St. Emilion

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Marked by its historic fortified village—perhaps the prettiest in all of Bordeaux, the St-Émilion appellation, along with its neighboring village of Pomerol, are leaders in quality on the Right Bank of Bordeaux. These Merlot-dominant red wines (complemented by various amounts of Cabernet Franc and/or Cabernet Sauvignon) remain some of the most admired and collected wines of the world.

St-Émilion has the longest history in wine production in Bordeaux—longer than the Left Bank—dating back to an 8th century monk named Saint Émilion who became a hermit in one of the many limestone caves scattered throughout the area.

Today St-Émilion is made up of hundreds of independent farmers dedicated to the same thing: growing Merlot and Cabernet Franc (and tiny amounts of Cabernet Sauvignon). While always roughly the same blend, the wines of St-Émilion vary considerably depending on the soil upon which they are grown—and the soils do vary considerably throughout the region.

The chateaux with the highest classification (Premier Grand Cru Classés) are on gravel-rich soils or steep, clay-limestone hillsides. There are only four given the highest rank, called Premier Grand Cru Classés A (Chateau Cheval Blanc, Figeac, Angélus, Pavie) and 14 are Premier Grand Cru Classés B. Much of the rest of the vineyards in the appellation are on flatter land where the soils are a mix of gravel, sand and alluvial matter.

Great wines from St-Émilion will be deep in color, and might have characteristics of blackberry liqueur, black raspberry, licorice, chocolate, grilled meat, earth or truffles. They will be bold, layered and lush.

Bordeaux Blends

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One of the world’s most classic and popular styles of red wine, Bordeaux-inspired blends have spread from their homeland in France to nearly every corner of the New World, especially in California, Washington and Australia. Typically based on either Cabernet Sauvignon or Merlot and supported by Cabernet Franc, Malbec and Petit Verdot, these are sometimes referred to in the US as “Meritage” blends. In Bordeaux itself, Cabernet Sauvignon dominates in wines from the Left Bank of the Gironde River, while the Right Bank focuses on Merlot. Often, blends from outside the region are classified as being inspired by one or the other.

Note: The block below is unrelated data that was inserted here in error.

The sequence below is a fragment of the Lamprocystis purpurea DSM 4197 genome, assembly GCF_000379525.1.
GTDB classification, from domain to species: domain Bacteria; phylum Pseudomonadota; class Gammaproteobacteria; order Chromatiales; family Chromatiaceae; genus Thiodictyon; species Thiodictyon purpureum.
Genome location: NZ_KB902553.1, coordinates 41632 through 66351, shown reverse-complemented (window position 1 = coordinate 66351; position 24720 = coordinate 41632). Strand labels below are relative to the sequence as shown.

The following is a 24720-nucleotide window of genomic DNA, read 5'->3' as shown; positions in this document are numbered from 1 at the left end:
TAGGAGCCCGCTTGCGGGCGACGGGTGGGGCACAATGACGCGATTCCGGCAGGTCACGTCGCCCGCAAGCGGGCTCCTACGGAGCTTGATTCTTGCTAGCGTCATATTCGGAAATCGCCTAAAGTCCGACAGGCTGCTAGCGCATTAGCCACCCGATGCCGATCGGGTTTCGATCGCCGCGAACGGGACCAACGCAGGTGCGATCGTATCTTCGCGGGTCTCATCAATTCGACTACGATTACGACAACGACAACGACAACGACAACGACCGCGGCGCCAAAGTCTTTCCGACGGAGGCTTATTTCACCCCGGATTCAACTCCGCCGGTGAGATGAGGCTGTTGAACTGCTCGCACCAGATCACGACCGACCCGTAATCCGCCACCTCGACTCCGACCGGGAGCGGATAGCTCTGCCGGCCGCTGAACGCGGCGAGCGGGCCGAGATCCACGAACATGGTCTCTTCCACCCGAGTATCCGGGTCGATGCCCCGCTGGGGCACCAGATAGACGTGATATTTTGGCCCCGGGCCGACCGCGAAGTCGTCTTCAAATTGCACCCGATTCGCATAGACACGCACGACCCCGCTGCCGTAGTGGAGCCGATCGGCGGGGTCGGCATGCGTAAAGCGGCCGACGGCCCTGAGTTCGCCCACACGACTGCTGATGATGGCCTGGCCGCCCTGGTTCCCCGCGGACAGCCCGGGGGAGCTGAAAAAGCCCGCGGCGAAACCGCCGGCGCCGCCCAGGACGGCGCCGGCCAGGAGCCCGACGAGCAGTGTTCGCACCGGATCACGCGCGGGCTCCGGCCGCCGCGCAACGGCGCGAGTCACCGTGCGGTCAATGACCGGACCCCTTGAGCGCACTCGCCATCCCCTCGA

In the Glass

Cabernet-based, Left-Bank-styled wines are typically more tannic and structured, while Merlot-based wines modeled after the Right Bank are softer and suppler. Cabernet Franc can add herbal notes, while Malbec and Petit Verdot contribute color and structure. Wines from Bordeaux lean towards a highly structured and earthy style whereas New World areas (as in the ones named above) tend to produce bold and fruit-forward blends. Either way, Bordeaux red blends generally have aromas and flavors of black currant, cedar, plum, graphite, and violet, with more red fruit flavors when Merlot makes up a high proportion of the blend.

Perfect Pairings

Since Bordeaux red blends are often quite structured and tannic, they pair best with hearty, flavorful and fatty meat dishes. Any type of steak makes for a classic pairing. Equally welcome with these wines would be beef brisket, pot roast, braised lamb or smoked duck.

Sommelier Secret

While the region of Bordeaux is limited to a select few approved grape varieties in specified percentages, the New World is free to experiment. Bordeaux blends in California may include equal amounts of Cabernet Franc and Malbec, for example. Occassionally a winemaker might add a small percentage of a non-Bordeaux variety, such as Syrah or Petite Sirah for a desired result.